https://rules.sonarsource.com/cpp/RSPEC-1543 mandates that macros use
MACRO_CASE. If we assume for a moment that we have a good reason to not enforce corresponding rules about naming conventions for every other kind of symbol, then the inverse rule could be useful.
Anything that is not a macro should not use
MACRO_CASE because syntactically, macros behave differently from other kinds of names. When a macro is defined in a translation unit, the same name is effectively banned for the entire rest of the translation unit. If all macros are correctly using
MACRO_CASE then the simple solution to naming conflicts resulting from this problem is to avoid using that case.
Thank you for your suggestion. Why have a single rule (non-macro naming convention), if you can have multiple?
S1878 - unions
S1642 - structs
S2342 - enums
S101 - classes
S2304 - namespaces
S2343 - enum values
S3222 - labels
S116 - fields
S6193 - coroutines
S6221 - concepts
S100 - functions (including member functions)
S1578 - files
S117 - local variables and function parameters
- (not implemented yet) - template parameters
- (not implemented yet) - global variables
This list should cover all non-macro identifiers. Please let me know if it misses something.
I have created a ticket CPP-3747 to complete the coverage (the “not-implemented” in the list above).
To avoid a name clash, make sure to configure these rules with a regular expression that does not intersect with your macro-names expression (S1543).
We use different naming conventions for class member variables depending on access specifier, which I think the primary reason why don’t use all the provided rules. Granted, I don’t think that is the area where we are most likely to run into this case being used, but is is an example of lack of granularity.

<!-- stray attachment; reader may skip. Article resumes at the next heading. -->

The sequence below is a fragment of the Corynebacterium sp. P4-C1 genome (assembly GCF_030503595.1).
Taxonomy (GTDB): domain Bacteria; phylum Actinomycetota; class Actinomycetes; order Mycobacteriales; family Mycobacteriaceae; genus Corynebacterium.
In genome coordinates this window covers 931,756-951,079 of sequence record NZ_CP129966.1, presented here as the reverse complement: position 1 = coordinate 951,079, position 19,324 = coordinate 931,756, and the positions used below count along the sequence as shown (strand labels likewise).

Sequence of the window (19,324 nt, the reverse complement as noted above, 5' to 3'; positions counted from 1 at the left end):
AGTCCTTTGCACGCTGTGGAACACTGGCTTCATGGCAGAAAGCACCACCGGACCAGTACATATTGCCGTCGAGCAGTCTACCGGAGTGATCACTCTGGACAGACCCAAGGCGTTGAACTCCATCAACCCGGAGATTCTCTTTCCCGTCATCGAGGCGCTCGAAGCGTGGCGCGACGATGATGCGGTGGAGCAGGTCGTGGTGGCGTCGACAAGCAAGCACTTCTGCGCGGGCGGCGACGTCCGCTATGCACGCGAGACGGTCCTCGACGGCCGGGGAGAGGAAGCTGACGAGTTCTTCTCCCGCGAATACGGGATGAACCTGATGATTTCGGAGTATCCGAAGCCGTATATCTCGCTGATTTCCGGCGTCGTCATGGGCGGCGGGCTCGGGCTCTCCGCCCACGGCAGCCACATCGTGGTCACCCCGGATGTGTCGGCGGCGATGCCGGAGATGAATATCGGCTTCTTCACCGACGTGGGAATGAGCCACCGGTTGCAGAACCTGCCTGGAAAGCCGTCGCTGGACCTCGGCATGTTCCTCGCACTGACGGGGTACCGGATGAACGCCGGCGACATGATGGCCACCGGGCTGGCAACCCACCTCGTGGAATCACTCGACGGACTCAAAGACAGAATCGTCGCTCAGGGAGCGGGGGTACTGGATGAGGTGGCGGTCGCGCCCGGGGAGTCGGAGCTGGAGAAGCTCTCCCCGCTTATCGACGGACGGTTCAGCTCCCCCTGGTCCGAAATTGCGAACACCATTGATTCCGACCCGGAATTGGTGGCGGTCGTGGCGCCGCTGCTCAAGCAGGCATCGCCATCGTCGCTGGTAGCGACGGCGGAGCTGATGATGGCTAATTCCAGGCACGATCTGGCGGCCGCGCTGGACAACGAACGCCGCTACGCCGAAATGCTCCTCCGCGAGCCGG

I think clang-tidy does a better job at granularity in this space, with its very long list of options for the readability-identifier-naming check : clang-tidy - readability-identifier-naming — Extra Clang Tools 14.0.0 documentation This probably over the top for most use cases, but should act as a frame of reference.
But also, all of these rules are positive constraints. The special nature of macros could justify a negative constraint.
My guess is that usage of
MACRO_CASE has leaked into global constants, local constants, static class constants and enumerators etc because of the historical usage of macros in C, but using that case in those situations seems like cargo cult programming that misses the motivation of macros having
MACRO_CASE to begin with. And it seems easier to implement a catch all rule to point that out rather than expecting to cover all possible cases with other rules. I have a hunch that if some codebases have different naming conventions for global variables and global constants, then some people are going to turn off a rule that doesn’t have enough granularity for them instead of sticking to naming conventions that are compliant with the existing granularity of the rule set.
I see your point. I’ve created a ticket CPP-3749 to record traction for a more flexible naming-conventions rule set.